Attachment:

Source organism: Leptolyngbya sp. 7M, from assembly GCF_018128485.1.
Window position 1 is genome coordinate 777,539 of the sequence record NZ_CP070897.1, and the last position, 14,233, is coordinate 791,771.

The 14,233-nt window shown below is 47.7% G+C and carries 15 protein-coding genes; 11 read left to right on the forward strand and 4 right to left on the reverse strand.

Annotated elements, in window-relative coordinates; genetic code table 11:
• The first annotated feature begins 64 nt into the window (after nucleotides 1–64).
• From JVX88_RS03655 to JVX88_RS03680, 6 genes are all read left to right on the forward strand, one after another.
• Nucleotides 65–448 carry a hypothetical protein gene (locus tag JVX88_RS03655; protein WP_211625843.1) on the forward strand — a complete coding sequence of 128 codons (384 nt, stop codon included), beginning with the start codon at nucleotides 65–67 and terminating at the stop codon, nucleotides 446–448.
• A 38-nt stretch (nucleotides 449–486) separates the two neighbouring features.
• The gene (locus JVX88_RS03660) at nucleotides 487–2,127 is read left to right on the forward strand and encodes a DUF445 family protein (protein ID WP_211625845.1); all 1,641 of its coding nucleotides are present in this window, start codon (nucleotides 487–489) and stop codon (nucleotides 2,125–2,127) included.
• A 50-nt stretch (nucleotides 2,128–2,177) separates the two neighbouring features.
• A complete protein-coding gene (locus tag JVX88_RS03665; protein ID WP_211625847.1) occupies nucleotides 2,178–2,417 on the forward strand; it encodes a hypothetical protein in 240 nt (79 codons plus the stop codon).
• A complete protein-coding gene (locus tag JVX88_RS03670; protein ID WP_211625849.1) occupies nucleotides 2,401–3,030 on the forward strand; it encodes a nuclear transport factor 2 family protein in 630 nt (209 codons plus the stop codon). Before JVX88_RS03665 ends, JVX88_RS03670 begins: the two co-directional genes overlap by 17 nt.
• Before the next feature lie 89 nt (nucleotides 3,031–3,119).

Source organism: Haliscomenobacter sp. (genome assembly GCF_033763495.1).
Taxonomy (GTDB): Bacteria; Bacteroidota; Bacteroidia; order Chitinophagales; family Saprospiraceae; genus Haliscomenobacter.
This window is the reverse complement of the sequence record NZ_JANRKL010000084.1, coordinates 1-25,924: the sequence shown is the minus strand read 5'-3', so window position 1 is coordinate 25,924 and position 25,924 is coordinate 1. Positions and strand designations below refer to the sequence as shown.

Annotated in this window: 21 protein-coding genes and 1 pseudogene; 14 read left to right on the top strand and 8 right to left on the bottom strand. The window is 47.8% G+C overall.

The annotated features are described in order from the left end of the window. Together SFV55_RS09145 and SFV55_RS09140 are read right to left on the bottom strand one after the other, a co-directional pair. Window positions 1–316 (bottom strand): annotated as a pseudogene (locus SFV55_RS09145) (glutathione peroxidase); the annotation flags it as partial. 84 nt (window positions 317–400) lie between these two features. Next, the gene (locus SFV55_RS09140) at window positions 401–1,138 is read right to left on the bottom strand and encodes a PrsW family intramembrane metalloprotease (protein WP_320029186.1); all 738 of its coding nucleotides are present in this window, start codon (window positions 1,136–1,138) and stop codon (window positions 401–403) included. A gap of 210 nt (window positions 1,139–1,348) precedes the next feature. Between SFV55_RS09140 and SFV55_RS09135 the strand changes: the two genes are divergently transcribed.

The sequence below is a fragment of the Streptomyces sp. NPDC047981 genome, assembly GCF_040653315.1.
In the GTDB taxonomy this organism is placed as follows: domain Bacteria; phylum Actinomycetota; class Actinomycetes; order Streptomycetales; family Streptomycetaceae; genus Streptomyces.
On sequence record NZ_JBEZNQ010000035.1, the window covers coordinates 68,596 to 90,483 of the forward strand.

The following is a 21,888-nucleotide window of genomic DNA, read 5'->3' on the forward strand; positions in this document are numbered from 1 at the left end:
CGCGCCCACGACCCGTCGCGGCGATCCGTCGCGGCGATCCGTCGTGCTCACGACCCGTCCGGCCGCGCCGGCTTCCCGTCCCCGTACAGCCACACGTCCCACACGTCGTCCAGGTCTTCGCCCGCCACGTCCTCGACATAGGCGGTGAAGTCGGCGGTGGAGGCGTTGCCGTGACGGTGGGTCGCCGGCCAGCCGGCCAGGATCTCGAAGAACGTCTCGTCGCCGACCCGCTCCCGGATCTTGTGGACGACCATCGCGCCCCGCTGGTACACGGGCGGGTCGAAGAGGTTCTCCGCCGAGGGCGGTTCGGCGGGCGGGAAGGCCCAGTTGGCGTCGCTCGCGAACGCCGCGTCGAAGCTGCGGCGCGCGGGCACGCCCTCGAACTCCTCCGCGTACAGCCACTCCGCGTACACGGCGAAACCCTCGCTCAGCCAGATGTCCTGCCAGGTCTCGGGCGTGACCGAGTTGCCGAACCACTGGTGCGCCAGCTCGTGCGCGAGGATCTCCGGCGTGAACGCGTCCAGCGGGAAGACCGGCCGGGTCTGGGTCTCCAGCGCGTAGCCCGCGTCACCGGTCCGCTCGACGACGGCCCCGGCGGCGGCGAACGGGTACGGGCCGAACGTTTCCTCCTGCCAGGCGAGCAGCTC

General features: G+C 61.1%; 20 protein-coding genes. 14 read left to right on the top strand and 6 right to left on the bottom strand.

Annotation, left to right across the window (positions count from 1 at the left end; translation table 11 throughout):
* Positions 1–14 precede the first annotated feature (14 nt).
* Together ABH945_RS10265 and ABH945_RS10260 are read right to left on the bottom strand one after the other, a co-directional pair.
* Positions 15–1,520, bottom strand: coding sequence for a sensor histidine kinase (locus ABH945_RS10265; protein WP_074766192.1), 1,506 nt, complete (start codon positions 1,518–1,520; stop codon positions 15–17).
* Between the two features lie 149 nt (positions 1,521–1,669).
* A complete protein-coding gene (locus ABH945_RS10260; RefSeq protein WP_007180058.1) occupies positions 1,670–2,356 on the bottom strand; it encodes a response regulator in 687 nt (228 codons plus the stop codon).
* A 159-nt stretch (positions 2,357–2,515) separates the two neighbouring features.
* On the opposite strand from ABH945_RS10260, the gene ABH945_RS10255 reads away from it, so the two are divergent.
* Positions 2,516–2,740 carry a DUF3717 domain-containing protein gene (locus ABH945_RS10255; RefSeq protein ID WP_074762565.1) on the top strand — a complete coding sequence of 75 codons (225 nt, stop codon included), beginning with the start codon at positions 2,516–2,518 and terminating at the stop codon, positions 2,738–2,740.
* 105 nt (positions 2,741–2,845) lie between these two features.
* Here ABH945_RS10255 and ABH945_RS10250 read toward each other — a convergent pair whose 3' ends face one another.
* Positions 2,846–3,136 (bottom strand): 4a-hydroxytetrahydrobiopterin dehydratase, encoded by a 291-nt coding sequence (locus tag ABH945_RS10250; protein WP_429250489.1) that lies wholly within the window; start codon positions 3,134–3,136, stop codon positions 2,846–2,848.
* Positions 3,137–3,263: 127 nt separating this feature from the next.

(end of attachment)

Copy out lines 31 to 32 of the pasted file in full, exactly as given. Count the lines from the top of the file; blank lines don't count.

* A 159-nt stretch (positions 2,357–2,515) separates the two neighbouring features.
* On the opposite strand from ABH945_RS10260, the gene ABH945_RS10255 reads away from it, so the two are divergent.